The Institute for Advanced Study / IAS / Park City Mathematics Institute (PCMI) is designed for mathematics educators at the secondary and post-secondary level, as well as mathematics researchers and students at the post-secondary level. These groups find at PCMI an intensive mathematical experience geared to their individual needs. Moreover, the interaction among groups with different backgrounds and professional needs increases each participant’s appreciation of the mathematical community as a whole as well as the work of participants in different areas.
PCMI programming consists of the following:
- Three-week residential Summer Session
- Year-round program of Professional Development and Outreach groups for Secondary school teachers
- Lecture Publication Series
- secondary school teachers
- mathematics education researchers
- undergraduate college faculty
- undergraduate students
- graduate students
- mathematics researchers
At the annual Summer Session all six of PCMI’s groupsmeet simultaneously, pursuing both individual courses of study and a meaningful amount of interaction. The rich mathematical experience combined with interaction among all participants results in greatly increased understanding and awareness of the issues confronting mathematics and mathematics education today.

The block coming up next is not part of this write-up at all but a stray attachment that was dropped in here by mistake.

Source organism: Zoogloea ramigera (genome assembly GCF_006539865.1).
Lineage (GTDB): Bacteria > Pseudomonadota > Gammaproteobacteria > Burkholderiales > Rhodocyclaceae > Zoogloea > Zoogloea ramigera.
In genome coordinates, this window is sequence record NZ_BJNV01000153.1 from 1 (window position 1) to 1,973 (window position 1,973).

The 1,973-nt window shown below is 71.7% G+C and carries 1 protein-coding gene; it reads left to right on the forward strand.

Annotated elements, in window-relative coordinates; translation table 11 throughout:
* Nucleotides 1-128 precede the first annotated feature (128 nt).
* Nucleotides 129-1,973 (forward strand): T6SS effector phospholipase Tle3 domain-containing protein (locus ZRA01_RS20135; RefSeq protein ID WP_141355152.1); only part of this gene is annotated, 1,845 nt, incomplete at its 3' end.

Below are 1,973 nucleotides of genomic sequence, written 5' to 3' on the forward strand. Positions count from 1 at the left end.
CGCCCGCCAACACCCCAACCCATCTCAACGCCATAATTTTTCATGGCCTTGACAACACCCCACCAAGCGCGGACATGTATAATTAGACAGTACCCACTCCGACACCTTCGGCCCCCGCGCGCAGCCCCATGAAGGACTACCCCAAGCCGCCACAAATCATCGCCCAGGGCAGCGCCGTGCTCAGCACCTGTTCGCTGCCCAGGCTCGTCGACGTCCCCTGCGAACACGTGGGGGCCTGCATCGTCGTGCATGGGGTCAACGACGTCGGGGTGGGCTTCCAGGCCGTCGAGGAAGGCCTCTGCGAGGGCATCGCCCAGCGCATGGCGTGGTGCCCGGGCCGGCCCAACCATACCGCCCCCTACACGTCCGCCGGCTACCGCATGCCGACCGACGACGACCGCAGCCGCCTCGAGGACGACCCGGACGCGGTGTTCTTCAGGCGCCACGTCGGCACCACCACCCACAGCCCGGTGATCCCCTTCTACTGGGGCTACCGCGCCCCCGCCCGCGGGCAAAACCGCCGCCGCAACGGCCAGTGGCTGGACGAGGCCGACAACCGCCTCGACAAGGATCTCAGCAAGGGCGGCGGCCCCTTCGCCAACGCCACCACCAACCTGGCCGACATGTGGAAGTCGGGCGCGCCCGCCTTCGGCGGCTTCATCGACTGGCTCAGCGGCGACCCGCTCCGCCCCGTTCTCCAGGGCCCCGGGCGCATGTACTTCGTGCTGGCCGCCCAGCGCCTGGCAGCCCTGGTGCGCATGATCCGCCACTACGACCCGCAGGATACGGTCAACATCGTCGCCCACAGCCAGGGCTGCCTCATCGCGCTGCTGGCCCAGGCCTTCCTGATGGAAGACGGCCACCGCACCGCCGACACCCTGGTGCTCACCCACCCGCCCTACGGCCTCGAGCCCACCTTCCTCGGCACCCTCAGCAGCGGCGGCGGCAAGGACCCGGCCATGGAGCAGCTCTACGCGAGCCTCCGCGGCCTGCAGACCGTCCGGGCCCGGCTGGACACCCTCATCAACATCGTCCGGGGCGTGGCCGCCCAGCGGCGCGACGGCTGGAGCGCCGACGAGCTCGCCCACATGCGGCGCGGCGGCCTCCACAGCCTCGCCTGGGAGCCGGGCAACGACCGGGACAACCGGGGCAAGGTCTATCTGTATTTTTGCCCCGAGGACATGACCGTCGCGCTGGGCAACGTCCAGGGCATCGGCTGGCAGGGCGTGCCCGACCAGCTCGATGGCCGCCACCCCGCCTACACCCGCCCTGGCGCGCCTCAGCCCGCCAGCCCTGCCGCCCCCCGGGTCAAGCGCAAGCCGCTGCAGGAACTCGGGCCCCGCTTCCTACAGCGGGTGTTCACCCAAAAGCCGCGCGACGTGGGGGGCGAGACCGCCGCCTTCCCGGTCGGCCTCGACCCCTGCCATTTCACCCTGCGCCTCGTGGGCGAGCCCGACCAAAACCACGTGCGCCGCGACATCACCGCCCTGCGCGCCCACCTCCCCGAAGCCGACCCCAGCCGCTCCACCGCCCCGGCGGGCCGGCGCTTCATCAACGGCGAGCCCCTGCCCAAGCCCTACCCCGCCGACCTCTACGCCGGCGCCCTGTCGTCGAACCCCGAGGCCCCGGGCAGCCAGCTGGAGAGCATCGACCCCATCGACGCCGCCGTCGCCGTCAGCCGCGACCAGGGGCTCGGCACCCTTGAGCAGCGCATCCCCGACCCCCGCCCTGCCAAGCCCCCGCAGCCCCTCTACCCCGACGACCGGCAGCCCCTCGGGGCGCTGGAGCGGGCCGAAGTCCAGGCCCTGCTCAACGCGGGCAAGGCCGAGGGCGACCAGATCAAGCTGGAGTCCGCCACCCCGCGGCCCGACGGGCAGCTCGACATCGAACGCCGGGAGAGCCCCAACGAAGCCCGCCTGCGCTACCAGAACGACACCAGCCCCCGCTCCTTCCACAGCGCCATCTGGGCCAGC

The Research in Mathematics Program comprises daily seminars and informal working groups. It offers advanced scholars the opportunity to do research, collaborate with their peers, meet outstanding students, and explore new teaching methods with professional educators. The organizers envision a strong interaction between the Research Program and the Graduate Summer School and thus encourage participants in each program to actively participate in as many of each program’s activities as desired.
Centered around lectures by leading computer scientists, the Graduate Summer School gives students the opportunity to interact with advanced researchers as well as professional educators, other graduate students, and undergraduate students. Activities are designed to promote personal contact, facilitate collaborative work, advance careers, and demonstrate the complementary aspects of research and education.
The International Seminar on Mathematics Education: Bridging Policy and Practice brings diverse perspectives and practices to a U.S. national dialogue on mathematics education. This annual, one-week program is by invitation, and the briefs are published each year through PCMI.